No tip meant I’d be late on my rent again. No tip meant I’d have to find a third job. No tip meant disapproving stares from my parents at dinner.
I was still wearing the top-hat and cape (the agency requires you keep them on until out of sight of the venue) and was loading my kit back into the van when my cape caught in the door and tore. I screamed and kicked the nearest tire until my foot hurt. It was unprofessional and, sadly, unsatisfying.
When I turned around, I realized I was being watched by a small boy with brown hair and large brown eyes.
“Sorry about the yelling,” I said. “I got mad.”
He looked at me for a moment and then nodded.
“I have Down’s Syndrome,” he said. His voice was strangely deep.
I just nodded. It was hard not to notice. I had read about Down’s Syndrome and how it splays your feet, gives you folds in your eyes, messes with your brain, and shortens your life.
“My name is Gerold,” he said.
I knew that, too. I had spotted him in the crowd while I was doing my act. He had been on the news. Gerold had lived alone with his brother after his parents died. Late one night a few months ago, there had been a fire and his brother was killed. Now Gerold was living in a foster home. Looking at him made my own life seem not all that bad.
“I want to ask you something,” he said, pronouncing it “axe.”
“Okay,” I said.
Gerold held out a pen to me. I took it and looked it over. It was a worn, black permanent marker.
“Is this pen magic?”
I managed to stop myself before I laughed. I managed to stop myself before I said “When they call it a magic marker, they don’t mean it’s really magic.” Who was I to ruin this boy’s happiness? After all, I’m a magician. Our stock and trade is taking something ultimately dull and making kids think it’s magical.
“If you think it is, then I think it is,” I said, handing it back to him. “Magic can hide in the tiniest things.” Then, worrying he would write permanent marker on something and get in trouble, I added “Use it carefully.”
Gerold took the pen back gravely, looked at it, and loudly burst into tears. I looked around wildly for a parent to hand him over to and make my getaway, but the street was deserted.
I knelt and put my arm around Gerold, hoping nobody would notice how silly it was for a caped man to hug anyone. I probably looked like a vampire taking a victim. I probably looked like a pedophile. After a few moments, Gerold got a hold of himself again.
“Frankie was teaching me to read,” he said. “He told me I could learn if I tried. We were up to four-letter words. I was going to surprise him. When he went to sleep, I took this pen and practiced. We ran out of paper. I wrote ‘fire’ on a wall. Then I went into his room and wrote on his arm. He told me it was okay. He used to teach me by writing words on my hand. He said it came off after a while. I wrote on his arm so it would be a surprise when he woke up.”
He looked at me, his eyes brimming with new tears.
“I wrote ‘gone’ on his arm,” he said with a horrified whisper. “I wrote it with a magic marker. I wrote ‘fire’ and I wrote ‘gone.’”
He cried again, silently this time. I kept my arm around him, feeling a cold chill in my stomach. Gerold had convinced himself he had killed his brother, and there was no way I was going to convince himself otherwise. I could, however, distract him until he got over the tragedy. An idea hit me.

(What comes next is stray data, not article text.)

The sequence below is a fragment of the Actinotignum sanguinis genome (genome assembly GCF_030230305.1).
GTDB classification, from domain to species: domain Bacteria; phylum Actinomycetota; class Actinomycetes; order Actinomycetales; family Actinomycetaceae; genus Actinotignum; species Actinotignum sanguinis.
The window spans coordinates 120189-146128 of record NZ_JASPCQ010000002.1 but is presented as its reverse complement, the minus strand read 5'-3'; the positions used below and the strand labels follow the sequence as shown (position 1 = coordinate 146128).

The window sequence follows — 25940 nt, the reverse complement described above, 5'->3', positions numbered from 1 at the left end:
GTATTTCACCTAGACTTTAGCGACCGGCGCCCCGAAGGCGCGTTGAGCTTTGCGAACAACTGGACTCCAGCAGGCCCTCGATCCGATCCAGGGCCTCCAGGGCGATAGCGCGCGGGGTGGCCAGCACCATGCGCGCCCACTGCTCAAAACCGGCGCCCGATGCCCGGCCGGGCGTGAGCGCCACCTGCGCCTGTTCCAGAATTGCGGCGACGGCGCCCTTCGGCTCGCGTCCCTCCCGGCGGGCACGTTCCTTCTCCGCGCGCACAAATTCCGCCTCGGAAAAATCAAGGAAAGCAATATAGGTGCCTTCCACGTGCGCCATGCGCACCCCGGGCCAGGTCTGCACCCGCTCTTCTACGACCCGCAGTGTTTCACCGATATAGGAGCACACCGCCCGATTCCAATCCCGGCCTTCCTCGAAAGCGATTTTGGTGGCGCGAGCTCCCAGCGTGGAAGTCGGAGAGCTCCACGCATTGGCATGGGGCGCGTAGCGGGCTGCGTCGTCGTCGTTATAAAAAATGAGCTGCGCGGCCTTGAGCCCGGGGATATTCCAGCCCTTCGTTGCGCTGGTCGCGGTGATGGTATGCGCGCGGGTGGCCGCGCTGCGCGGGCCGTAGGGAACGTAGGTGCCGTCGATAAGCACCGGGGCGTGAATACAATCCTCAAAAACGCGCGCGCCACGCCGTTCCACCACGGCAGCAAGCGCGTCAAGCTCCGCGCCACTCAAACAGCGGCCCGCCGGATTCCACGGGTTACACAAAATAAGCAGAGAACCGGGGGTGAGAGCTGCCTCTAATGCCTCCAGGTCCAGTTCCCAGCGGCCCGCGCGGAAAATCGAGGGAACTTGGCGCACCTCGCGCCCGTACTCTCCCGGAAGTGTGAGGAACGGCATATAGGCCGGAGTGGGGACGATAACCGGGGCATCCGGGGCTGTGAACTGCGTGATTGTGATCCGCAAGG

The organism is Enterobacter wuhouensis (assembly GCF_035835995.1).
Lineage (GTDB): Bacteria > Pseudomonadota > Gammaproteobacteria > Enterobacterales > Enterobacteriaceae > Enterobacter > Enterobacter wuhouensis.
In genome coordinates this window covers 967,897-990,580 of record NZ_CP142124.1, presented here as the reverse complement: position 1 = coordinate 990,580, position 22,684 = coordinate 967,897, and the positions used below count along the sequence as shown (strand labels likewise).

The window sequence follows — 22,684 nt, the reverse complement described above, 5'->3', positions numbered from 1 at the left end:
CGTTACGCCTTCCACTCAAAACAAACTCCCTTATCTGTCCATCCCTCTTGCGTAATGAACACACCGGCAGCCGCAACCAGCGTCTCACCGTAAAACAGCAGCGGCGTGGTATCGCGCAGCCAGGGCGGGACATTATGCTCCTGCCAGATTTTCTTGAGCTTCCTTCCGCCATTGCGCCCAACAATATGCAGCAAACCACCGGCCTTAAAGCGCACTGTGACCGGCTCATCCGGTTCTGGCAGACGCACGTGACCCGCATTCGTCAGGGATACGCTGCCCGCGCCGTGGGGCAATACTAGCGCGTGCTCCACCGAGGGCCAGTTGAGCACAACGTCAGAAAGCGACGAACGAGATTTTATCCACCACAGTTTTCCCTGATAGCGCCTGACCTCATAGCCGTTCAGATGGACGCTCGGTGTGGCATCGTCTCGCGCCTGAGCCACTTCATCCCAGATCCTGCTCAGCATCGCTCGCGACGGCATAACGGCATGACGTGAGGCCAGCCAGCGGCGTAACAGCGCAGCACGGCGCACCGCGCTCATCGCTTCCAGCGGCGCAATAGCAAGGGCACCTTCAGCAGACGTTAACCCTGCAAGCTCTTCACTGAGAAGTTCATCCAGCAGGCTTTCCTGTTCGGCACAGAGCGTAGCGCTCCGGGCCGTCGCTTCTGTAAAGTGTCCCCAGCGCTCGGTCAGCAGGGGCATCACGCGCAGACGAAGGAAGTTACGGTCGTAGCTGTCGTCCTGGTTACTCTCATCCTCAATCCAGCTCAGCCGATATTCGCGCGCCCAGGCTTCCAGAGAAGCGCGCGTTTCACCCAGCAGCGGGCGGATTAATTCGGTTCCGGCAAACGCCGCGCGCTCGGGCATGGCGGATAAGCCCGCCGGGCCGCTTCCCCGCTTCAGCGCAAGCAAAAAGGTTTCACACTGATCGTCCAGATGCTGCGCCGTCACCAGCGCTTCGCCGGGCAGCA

“You want to see my magic book?” I asked.
He stopped crying suddenly. I went to the front of the car and grabbed the book from the floor in front of the passenger’s seat. I put it in his hands and opened it.
“I’ve had this book since I was a little boy,” I said. “It’s a book of magic symbols. See this one? That means radiation, be careful. And that one means biohazard. I guess it also means be careful.”
I turned the pages and showed him the symbols for all the planets, and men and women, and hospitals and street signs.
“I want you to have it,” I said.
To his credit, he didn’t say “no,” like most people are trained to say. He just smiled and flipped through a few pages. Then he stopped suddenly and pointed to a picture. It was a person’s head with a swirl on the inside.
“What’s that?” he asked.
I read the caption.
“That’s the symbol for intelligent,” I said. “Smart.”
He nodded and sat down on the curb. After a few moments, I realized he’d forgotten about the fire, about his brother, and about me. Grateful, I slipped into the van and drove off.
A few weeks later, I saw another report on the local news. It was a follow-up about Gerold and his brother and the fire. Gerold had disappeared from the foster home. The reporters posted a picture of him, smiling in a happier time, and flashed a hotline number for anyone to call if they spotted.
They never did. Gerold probably ran away from home, thinking he had a magic book, but it wasn’t. I’d like to say that it was. I’d like to say I’d had it ever since I was a kid and got it as a gift from Gandalf or Merlin, but I’m a magician, not a wizard.
The book was a belated birthday present from my sister. She gave it to me, unwrapped, in a bar over drinks I paid for. When she went off to the bathroom, I flipped to the back where I found the used bookstore price tag. She hadn’t bothered to even spend five dollars on me.
No, the book wasn’t magic, far from it. Still, at night, when I’m trying to sleep on my parent’s lumpy couch, I wonder. Even if the book wasn’t magic, what if the pen was?
What if Gerold practiced writing the symbol for “smart” until, one day, he picked up the pen, looked in the mirror, and wrote it on his own forehead. What if he found the symbols for “handsome” and “long life.” What if he walked out of that foster home, head held high, a beautiful, smart, healthy man.
What if makes it easier to fall asleep, even if you’re a magician and not a wizard.